Saying he believed he was the right man at the right time, Flip Saunders officially added the job of Wolves head coach to his existing position as president of basketball operations at a press conference Friday afternoon.
It was a decision that Saunders and owner Glen Taylor said they came to after weeks of trying to fill the vacancy left by Rick Adelman’s decision to retire. But, as Taylor – and Saunders stressed – it was not the first option explored, but rather one that loomed as the coaching search moved forward.
“We never felt we had found the perfect person,” said Taylor, who had been vocal about his desire to keep the two jobs separate. “Or even the near perfect person for the job. So last week we met again, and we came to the conclusion it wasn’t going to serve us well to go another month (into the process). We should sit down and make a decision.’’
And that decision was Saunders, the winningest coach in team history. He coached the team for nine-plus seasons starting in the 1995-96 season and led the team to eight playoff berths. In 2003-04 the team won 58 games and advanced to the Western Conference finals. Later Saunders coached the Detroit Pistons to three straight Eastern Conference Finals. Overall, Saunders has had seven 50-win seasons as an NBA head coach.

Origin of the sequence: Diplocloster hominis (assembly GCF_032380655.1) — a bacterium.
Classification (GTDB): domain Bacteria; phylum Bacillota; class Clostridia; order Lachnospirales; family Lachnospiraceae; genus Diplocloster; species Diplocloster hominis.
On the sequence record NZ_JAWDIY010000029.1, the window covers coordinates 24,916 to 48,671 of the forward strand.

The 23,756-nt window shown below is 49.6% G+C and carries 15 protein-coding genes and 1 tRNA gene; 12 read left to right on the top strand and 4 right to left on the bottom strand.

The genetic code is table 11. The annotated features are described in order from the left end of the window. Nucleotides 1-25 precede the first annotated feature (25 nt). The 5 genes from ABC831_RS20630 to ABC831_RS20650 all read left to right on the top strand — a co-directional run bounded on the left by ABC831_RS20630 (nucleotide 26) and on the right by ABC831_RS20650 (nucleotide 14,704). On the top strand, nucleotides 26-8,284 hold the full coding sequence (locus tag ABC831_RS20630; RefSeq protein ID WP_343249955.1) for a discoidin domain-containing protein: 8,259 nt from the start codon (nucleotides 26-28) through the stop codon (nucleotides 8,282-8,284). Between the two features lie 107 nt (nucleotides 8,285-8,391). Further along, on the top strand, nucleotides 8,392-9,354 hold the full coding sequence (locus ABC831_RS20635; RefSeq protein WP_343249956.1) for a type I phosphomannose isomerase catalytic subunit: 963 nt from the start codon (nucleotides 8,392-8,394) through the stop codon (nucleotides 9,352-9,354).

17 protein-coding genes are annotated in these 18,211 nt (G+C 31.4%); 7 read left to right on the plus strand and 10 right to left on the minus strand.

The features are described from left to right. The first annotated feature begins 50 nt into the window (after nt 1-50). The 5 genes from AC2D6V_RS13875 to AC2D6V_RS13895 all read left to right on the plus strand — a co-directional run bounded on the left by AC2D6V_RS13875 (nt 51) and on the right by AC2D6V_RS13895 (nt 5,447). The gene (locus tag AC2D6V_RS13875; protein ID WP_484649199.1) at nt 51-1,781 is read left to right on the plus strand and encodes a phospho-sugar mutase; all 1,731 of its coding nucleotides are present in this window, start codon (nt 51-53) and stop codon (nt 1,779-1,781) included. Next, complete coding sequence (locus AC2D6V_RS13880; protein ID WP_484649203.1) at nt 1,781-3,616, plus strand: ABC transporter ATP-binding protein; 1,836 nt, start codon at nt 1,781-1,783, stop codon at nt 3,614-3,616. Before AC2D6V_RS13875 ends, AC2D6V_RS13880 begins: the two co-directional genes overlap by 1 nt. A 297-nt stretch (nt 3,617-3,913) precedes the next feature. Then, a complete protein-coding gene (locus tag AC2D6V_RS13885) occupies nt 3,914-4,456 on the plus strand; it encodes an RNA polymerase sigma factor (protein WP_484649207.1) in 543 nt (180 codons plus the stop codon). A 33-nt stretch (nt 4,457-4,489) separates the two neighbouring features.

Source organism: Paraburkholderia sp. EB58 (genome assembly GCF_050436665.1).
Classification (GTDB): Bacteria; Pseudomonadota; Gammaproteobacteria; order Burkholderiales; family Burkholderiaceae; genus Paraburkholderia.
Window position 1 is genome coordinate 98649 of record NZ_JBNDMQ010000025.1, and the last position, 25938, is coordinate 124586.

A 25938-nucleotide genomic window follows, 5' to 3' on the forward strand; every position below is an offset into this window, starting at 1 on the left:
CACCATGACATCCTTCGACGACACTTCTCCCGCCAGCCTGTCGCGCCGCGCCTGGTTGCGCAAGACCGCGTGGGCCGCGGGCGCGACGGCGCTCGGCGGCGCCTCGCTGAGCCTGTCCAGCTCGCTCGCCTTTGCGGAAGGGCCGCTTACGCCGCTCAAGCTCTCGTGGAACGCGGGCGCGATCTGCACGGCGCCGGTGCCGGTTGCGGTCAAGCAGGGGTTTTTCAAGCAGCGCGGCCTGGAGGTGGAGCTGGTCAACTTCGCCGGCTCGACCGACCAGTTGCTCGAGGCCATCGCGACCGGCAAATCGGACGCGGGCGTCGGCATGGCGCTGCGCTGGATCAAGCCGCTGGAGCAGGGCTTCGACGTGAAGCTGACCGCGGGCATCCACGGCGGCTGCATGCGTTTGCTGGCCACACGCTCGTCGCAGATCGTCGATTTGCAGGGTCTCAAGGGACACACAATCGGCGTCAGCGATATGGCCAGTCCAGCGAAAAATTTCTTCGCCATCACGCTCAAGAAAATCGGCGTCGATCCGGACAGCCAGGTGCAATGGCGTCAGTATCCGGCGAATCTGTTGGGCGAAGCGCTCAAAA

Saunders, too, claimed that coaching wasn’t his first option.
But it was one he also came to after what he called an eye-opening coaching search.
“Every team has a right coach at the right time,” Saunders said. “I believe I’m the right guy to coach this team in this situation. It’s time to put my tool belt back on and go to work.”
Both Taylor and Saunders said the move was not made because of the uncertainty surrounding Kevin Love’s future with the team. And Saunders did not say how long he intended to remain as coach, though Taylor did say he hoped to separate the roles again in the future.
Now Saunders will begin to build an assistant coaching staff that will have a blend of experience and the ability develop players. He said it was not necessarily his intention to have a “head coach in waiting’’ on that staff, but said he did hope the staff would include somebody who would develop into a strong candidate.
“I took this job because I think we’re going to be successful,” Saunders said. “It would have been easier for me to hire a coach than to coach. But this is what’s best for the organization. That’s why I’m doing it.”
And, of course, there is one perk to the move.
“I’m pretty sure the coach and the president of basketball operations are going to be on the same page,” Saunders joked. “And that’s pretty important.”